By Anthony Cataldo, EE Times
Lattice Semiconductor Corp. this week will unwrap a transceiver chip that moves
data at 10 Gbits/second, considered the luxury class among off-the-shelf
Lattice becomes the second programmable-logic vendor, after Xilinx Inc., to
move into standalone serializer/deserializer transceivers as a way to gain
sockets in networking equipment, which often have transceivers and programmable
logic resident on backplanes and line cards. PLD vendors are betting that
builders of such equipment, if given the choice, will opt to buy more parts from
Lattice last year acquired serial I/O specialist Cerdelinx Technologies and
the team of Cerdelinx engineers developed the XPIO 110GXS transceiver. Available
in sample quantities now, the device is expected to ship in volume in the third
quarter. The price is expected to be $79 in 5,000-unit quantities starting in
the first half of 2004.
The transceiver consumes just 0.8 watt at full speed. This was accomplished
by using an aggressive 0.13-micron process technology, which brings the core
voltage down to 1.3 V, and by displacing some analog circuitry with digital
Besides the immediate benefit of lower power dissipation, the architecture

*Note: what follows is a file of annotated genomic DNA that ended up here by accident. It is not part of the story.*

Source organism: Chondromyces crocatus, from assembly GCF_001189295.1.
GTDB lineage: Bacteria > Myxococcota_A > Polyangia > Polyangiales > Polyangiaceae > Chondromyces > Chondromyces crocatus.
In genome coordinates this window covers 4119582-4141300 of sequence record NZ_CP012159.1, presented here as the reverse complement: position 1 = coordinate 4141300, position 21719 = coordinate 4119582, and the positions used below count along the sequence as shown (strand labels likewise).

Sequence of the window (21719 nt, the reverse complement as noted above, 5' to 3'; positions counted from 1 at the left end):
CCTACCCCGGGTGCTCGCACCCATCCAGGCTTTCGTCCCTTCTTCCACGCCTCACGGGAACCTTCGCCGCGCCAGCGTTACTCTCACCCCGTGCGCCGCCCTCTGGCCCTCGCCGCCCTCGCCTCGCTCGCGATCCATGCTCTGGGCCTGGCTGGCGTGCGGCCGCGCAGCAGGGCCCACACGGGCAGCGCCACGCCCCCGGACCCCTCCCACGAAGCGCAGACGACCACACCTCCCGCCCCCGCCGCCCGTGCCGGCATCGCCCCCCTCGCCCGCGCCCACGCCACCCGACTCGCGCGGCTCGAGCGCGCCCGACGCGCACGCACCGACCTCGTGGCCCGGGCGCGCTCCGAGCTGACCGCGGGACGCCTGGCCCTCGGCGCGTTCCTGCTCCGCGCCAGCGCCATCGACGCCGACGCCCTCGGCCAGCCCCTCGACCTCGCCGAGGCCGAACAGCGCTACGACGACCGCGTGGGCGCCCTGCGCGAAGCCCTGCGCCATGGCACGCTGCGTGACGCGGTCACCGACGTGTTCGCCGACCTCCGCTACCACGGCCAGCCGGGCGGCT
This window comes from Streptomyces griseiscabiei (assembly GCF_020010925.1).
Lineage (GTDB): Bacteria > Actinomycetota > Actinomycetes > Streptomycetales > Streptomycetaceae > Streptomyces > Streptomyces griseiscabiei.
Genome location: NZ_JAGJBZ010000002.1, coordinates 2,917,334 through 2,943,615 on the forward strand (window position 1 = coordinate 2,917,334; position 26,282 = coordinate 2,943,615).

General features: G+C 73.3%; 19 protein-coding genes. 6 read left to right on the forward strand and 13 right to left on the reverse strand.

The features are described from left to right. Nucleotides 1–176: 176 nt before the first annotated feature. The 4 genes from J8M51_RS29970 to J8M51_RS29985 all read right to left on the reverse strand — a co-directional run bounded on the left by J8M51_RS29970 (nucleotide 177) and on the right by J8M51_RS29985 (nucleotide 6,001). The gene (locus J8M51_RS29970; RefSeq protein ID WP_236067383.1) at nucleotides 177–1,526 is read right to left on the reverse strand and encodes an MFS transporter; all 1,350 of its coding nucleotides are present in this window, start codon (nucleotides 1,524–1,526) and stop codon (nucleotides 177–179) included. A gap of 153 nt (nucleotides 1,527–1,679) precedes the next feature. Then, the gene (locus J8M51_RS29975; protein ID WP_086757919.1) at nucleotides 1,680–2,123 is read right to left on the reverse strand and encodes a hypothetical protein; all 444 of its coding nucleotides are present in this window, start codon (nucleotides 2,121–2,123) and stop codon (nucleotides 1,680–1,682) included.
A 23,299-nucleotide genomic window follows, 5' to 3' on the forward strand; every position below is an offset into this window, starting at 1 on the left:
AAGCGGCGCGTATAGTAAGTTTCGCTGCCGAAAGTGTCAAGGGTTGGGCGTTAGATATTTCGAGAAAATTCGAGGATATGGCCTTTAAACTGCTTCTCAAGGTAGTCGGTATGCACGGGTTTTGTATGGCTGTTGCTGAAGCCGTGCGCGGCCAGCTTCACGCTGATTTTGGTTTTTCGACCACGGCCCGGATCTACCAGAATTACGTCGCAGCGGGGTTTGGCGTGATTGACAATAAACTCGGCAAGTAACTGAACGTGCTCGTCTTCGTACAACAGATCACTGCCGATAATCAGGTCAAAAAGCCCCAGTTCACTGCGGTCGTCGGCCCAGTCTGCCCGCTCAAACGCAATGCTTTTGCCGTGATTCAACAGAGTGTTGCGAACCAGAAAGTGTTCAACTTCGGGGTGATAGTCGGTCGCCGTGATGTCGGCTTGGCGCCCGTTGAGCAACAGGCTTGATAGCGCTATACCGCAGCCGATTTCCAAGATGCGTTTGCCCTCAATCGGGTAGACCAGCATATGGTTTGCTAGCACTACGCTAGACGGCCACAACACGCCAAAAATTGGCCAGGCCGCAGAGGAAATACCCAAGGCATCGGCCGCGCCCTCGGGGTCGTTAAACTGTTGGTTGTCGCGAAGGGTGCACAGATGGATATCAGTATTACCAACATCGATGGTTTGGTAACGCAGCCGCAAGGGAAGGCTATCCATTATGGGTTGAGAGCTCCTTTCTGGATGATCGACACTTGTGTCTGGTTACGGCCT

gives Lattice confidence when it comes time to combine the transceiver with an
FPGA fabric on a single chip. "We feel that having a starting point at the
lowest power is going to give us a leg up," said Stan Kopec, vice president of
marketing at Lattice (Hillsboro, Ore.).
The transceiver lacks extra features that would help clean up a signal when
it is transmitted and received, known as pre-emphasis and equalization. Kopec
said there's no pressing need to include these "exotic" features because the
signal eye is clean enough to meet Ethernet and more-stringent Sonet jitter
specifications in many instances.
But Kopec acknowledged that Lattice will have to add some signal-modifying
techniques if it wants to meet pending requirements under discussion by the
Optical Internetworking Forum for continuous serial speeds of 9.95 to 11.1
Gbits/s and 4.976 to 6.375 Gbits/s.